Walking the streets of Paris recently I was struck by the appearance of the latest point of sale campaign for Coke. It wasn’t the visual language of the campaign that struck me, nor a stunning creative execution, there were no bronzed & cut young French guys or girls. In fact what struck me wasn’t anything that I saw, more what I didn’t see. There was no photographic image, no brand colours, no copy line, strictly speaking there was not even a product shot – an unusual approach for retail point of sale to say the least.
The window decals feature a burst of light with the shape of the iconic coke bottle reversed out of the center. Above the graphic sits a white version of the equally iconic Coke brand mark. The unique shape of the bottle has become so synonymous with Coke that they can run a retail campaign based around that brand property as the hero, and the brand mark is so recognizable it can be presented in virtually any form. Coke as a brand has built three highly recognizable and highly effective brand properties: the Coke brand mark; the Coca Cola red; and the iconic Coke bottle shape. These properties provide instant customer recognition when used individually or in combination.
Whilst Coke has spent hundreds of millions of dollars over decades to build these brand properties, their success is not purely a result of time and money. Consider a comparison with the Pepsi brand which has spent similar buckets of cash over the last thirty years building customer awareness. What brand properties does Pepsi have as a result of their investment? Yes they have a brand mark, but not one as unique or identifiable as the Coke brand mark. Over time Pepsi has failed to build ownership of a brand colour in the way Coke owns Red, Fanta owns Orange, and Sprite owns green. Finally, there is nothing iconic about the Pepsi can or for that matter any other property that has been developed and marketed for the purposes of the Pepsi brand.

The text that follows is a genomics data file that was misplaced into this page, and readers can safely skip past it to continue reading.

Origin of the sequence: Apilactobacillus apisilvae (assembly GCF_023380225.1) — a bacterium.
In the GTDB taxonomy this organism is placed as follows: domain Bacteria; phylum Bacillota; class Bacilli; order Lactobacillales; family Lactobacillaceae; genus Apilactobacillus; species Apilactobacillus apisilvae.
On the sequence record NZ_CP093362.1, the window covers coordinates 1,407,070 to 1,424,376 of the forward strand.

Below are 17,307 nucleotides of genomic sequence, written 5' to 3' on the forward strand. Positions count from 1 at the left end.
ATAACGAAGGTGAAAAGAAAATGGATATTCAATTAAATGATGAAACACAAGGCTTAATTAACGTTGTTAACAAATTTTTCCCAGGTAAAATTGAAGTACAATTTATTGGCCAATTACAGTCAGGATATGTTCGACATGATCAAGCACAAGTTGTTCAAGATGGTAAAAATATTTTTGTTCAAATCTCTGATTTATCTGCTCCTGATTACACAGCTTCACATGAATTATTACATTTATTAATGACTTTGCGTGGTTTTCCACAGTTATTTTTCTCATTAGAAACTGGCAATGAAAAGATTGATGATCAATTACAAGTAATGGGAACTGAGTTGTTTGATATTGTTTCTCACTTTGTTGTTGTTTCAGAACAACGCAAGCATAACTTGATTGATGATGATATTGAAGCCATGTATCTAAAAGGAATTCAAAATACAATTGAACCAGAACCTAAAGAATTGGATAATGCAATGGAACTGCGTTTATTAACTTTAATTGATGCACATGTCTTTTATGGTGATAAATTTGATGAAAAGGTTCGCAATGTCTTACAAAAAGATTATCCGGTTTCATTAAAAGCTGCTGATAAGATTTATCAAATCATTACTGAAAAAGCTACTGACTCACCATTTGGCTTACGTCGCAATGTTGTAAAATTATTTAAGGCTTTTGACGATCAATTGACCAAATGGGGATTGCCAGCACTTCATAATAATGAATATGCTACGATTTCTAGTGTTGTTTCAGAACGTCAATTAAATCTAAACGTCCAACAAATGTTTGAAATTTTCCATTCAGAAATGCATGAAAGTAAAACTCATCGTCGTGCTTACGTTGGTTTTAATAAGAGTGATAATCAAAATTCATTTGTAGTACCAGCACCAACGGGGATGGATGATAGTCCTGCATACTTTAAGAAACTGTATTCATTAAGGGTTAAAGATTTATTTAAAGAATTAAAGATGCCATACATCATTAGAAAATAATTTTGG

The failure on the part of Pepsi to build remarkable brand properties has not been for lack of effort or dollars, but as a result of a lack of understanding of one of the basic principals of branding; building brand properties.
The Coke/Pepsi comparison serves to remind us all that no-matter the size of our business, our brands and our marketing budget, by developing unique and memorable brand properties we are able to fully leverage the value of our brand building efforts.
David Ansett, Brandamentalist.
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